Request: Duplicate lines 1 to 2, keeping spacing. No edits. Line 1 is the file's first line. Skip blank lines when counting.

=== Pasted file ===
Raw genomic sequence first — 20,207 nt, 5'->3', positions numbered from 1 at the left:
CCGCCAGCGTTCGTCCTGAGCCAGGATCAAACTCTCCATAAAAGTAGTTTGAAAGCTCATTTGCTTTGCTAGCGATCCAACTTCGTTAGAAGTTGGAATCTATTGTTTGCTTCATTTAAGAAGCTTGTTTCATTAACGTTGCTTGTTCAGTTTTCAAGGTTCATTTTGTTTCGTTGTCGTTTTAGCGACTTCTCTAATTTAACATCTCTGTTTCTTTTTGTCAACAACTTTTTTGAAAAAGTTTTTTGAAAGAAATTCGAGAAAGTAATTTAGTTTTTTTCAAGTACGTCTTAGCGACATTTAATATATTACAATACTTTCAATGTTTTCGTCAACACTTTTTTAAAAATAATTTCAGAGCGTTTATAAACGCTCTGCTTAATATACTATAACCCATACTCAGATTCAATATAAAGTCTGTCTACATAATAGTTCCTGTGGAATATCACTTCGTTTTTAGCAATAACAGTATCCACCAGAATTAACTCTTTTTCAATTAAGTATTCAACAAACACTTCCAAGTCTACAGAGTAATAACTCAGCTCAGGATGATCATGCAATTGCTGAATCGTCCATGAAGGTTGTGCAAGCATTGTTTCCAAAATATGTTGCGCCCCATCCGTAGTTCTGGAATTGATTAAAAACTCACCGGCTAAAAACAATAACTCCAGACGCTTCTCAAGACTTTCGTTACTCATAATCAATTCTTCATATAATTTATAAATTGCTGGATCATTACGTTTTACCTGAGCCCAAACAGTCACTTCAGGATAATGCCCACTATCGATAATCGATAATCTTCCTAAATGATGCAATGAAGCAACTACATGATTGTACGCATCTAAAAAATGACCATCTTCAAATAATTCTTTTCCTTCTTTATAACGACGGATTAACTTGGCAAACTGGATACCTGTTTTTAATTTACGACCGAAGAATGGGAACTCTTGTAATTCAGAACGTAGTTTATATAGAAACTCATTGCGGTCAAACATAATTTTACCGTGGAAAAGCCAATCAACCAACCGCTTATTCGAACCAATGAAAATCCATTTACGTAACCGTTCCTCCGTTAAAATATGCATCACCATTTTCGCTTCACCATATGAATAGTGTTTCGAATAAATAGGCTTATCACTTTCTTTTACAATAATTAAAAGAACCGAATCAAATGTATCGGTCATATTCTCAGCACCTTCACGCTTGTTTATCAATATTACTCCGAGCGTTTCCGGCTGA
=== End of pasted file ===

Raw genomic sequence first — 20,207 nt, 5'->3', positions numbered from 1 at the left:
CCGCCAGCGTTCGTCCTGAGCCAGGATCAAACTCTCCATAAAAGTAGTTTGAAAGCTCATTTGCTTTGCTAGCGATCCAACTTCGTTAGAAGTTGGAATCTATTGTTTGCTTCATTTAAGAAGCTTGTTTCATTAACGTTGCTTGTTCAGTTTTCAAGGTTCATTTTGTTTCGTTGTCGTTTTAGCGACTTCTCTAATTTAACATCTCTGTTTCTTTTTGTCAACAACTTTTTTGAAAAAGTTTTTTGAAAGAAATTCGAGAAAGTAATTTAGTTTTTTTCAAGTACGTCTTAGCGACATTTAATATATTACAATACTTTCAATGTTTTCGTCAACACTTTTTTAAAAATAATTTCAGAGCGTTTATAAACGCTCTGCTTAATATACTATAACCCATACTCAGATTCAATATAAAGTCTGTCTACATAATAGTTCCTGTGGAATATCACTTCGTTTTTAGCAATAACAGTATCCACCAGAATTAACTCTTTTTCAATTAAGTATTCAACAAACACTTCCAAGTCTACAGAGTAATAACTCAGCTCAGGATGATCATGCAATTGCTGAATCGTCCATGAAGGTTGTGCAAGCATTGTTTCCAAAATATGTTGCGCCCCATCCGTAGTTCTGGAATTGATTAAAAACTCACCGGCTAAAAACAATAACTCCAGACGCTTCTCAAGACTTTCGTTACTCATAATCAATTCTTCATATAATTTATAAATTGCTGGATCATTACGTTTTACCTGAGCCCAAACAGTCACTTCAGGATAATGCCCACTATCGATAATCGATAATCTTCCTAAATGATGCAATGAAGCAACTACATGATTGTACGCATCTAAAAAATGACCATCTTCAAATAATTCTTTTCCTTCTTTATAACGACGGATTAACTTGGCAAACTGGATACCTGTTTTTAATTTACGACCGAAGAATGGGAACTCTTGTAATTCAGAACGTAGTTTATATAGAAACTCATTGCGGTCAAACATAATTTTACCGTGGAAAAGCCAATCAACCAACCGCTTATTCGAACCAATGAAAATCCATTTACGTAACCGTTCCTCCGTTAAAATATGCATCACCATTTTCGCTTCACCATATGAATAGTGTTTCGAATAAATAGGCTTATCACTTTCTTTTACAATAATTAAAAGAACCGAATCAAATGTATCGGTCATATTCTCAGCACCTTCACGCTTGTTTATCAATATTACTCCGAGCGTTTCCGGCTGA